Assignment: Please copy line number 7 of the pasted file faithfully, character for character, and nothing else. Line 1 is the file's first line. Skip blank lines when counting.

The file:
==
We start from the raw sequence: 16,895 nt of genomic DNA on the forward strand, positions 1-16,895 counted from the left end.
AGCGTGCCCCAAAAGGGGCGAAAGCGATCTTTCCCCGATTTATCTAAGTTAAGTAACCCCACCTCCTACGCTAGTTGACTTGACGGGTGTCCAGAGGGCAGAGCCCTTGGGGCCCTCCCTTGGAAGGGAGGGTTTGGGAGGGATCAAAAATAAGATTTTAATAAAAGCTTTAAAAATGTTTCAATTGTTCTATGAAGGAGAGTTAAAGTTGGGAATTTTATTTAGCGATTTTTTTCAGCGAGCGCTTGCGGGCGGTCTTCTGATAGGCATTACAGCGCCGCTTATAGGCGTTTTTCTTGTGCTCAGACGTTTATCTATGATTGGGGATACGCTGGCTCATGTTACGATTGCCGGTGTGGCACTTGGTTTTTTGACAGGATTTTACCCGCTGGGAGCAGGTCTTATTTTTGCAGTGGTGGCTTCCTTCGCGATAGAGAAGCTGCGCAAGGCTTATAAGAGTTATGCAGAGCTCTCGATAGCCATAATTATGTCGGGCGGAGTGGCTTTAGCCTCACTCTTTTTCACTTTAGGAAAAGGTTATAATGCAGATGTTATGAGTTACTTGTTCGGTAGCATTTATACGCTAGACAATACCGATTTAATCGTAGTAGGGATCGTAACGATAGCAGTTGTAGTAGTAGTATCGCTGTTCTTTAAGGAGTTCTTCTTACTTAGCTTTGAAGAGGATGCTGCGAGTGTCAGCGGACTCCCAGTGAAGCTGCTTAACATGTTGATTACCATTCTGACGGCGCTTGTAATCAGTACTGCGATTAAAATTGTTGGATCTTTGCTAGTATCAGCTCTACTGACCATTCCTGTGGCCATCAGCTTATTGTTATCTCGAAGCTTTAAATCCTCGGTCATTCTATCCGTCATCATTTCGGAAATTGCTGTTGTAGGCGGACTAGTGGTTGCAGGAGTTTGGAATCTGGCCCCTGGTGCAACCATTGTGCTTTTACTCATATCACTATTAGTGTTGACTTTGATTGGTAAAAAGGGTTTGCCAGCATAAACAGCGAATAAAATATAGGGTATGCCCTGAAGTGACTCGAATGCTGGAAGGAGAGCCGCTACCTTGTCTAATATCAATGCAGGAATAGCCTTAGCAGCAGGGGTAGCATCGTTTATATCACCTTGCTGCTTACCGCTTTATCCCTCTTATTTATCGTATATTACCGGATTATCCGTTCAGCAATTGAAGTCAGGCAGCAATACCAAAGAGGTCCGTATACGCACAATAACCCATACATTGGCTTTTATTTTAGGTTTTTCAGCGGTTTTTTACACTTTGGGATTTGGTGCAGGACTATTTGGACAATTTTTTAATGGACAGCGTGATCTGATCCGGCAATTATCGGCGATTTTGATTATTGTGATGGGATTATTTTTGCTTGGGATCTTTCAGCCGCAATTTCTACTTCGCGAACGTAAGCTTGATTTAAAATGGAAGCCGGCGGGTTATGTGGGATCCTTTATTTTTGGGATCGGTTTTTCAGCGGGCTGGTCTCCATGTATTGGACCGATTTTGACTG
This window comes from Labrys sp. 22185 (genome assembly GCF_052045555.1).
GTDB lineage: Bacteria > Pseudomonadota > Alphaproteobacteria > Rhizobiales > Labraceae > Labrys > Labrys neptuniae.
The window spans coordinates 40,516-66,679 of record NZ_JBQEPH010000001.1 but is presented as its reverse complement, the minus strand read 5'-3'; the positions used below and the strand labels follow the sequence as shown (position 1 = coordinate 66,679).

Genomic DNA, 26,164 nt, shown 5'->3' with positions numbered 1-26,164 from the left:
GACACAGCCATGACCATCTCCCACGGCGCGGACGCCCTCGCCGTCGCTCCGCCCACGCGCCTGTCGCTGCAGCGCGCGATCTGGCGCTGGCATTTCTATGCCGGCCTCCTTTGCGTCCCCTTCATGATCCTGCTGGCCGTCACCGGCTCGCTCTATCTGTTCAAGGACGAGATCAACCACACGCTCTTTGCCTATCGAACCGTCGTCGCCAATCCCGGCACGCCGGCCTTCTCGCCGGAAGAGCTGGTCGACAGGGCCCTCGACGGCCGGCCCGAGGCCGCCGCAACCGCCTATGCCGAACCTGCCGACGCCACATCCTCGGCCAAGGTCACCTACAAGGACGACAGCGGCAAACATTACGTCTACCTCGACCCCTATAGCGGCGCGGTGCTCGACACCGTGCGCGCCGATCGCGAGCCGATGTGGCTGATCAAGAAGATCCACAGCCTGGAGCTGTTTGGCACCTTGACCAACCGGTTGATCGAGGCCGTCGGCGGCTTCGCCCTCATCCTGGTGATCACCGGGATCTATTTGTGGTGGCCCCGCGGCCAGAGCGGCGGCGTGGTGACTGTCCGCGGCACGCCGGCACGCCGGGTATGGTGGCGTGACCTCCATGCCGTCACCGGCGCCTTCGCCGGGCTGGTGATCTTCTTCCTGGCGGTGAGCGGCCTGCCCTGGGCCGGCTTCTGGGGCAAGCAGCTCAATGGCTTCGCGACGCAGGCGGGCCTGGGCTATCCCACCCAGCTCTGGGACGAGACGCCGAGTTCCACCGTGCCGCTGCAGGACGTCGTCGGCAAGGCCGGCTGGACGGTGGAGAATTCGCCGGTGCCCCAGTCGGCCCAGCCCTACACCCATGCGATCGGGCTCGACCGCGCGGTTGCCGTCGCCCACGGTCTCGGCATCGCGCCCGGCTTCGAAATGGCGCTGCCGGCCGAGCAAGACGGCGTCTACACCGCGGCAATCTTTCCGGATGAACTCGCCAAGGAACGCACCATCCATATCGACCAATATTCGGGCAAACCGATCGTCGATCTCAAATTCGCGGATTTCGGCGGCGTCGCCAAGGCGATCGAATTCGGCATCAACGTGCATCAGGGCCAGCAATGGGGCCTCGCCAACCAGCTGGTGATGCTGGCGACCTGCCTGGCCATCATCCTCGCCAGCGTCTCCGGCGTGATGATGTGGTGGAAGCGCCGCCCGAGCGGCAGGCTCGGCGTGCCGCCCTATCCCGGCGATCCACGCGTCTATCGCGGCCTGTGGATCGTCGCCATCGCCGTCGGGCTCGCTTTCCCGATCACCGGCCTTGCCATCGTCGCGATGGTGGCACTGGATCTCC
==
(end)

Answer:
GACACAGCCATGACCATCTCCCACGGCGCGGACGCCCTCGCCGTCGCTCCGCCCACGCGCCTGTCGCTGCAGCGCGCGATCTGGCGCTGGCATTTCTATGCCGGCCTCCTTTGCGTCCCCTTCATGATCCTGCTGGCCGTCACCGGCTCGCTCTATCTGTTCAAGGACGAGATCAACCACACGCTCTTTGCCTATCGAACCGTCGTCGCCAATCCCGGCACGCCGGCCTTCTCGCCGGAAGAGCTGGTCGACAGGGCCCTCGACGGCCGGCCCGAGGCCGCCGCAACCGCCTATGCCGAACCTGCCGACGCCACATCCTCGGCCAAGGTCACCTACAAGGACGACAGCGGCAAACATTACGTCTACCTCGACCCCTATAGCGGCGCGGTGCTCGACACCGTGCGCGCCGATCGCGAGCCGATGTGGCTGATCAAGAAGATCCACAGCCTGGAGCTGTTTGGCACCTTGACCAACCGGTTGATCGAGGCCGTCGGCGGCTTCGCCCTCATCCTGGTGATCACCGGGATCTATTTGTGGTGGCCCCGCGGCCAGAGCGGCGGCGTGGTGACTGTCCGCGGCACGCCGGCACGCCGGGTATGGTGGCGTGACCTCCATGCCGTCACCGGCGCCTTCGCCGGGCTGGTGATCTTCTTCCTGGCGGTGAGCGGCCTGCCCTGGGCCGGCTTCTGGGGCAAGCAGCTCAATGGCTTCGCGACGCAGGCGGGCCTGGGCTATCCCACCCAGCTCTGGGACGAGACGCCGAGTTCCACCGTGCCGCTGCAGGACGTCGTCGGCAAGGCCGGCTGGACGGTGGAGAATTCGCCGGTGCCCCAGTCGGCCCAGCCCTACACCCATGCGATCGGGCTCGACCGCGCGGTTGCCGTCGCCCACGGTCTCGGCATCGCGCCCGGCTTCGAAATGGCGCTGCCGGCCGAGCAAGACGGCGTCTACACCGCGGCAATCTTTCCGGATGAACTCGCCAAGGAACGCACCATCCATATCGACCAATATTCGGGCAAACCGATCGTCGATCTCAAATTCGCGGATTTCGGCGGCGTCGCCAAGGCGATCGAATTCGGCATCAACGTGCATCAGGGCCAGCAATGGGGCCTCGCCAACCAGCTGGTGATGCTGGCGACCTGCCTGGCCATCATCCTCGCCAGCGTCTCCGGCGTGATGATGTGGTGGAAGCGCCGCCCGAGCGGCAGGCTCGGCGTGCCGCCCTATCCCGGCGATCCACGCGTCTATCGCGGCCTGTGGATCGTCGCCATCGCCGTCGGGCTCGCTTTCCCGATCACCGGCCTTGCCATCGTCGCGATGGTGGCACTGGATCTCC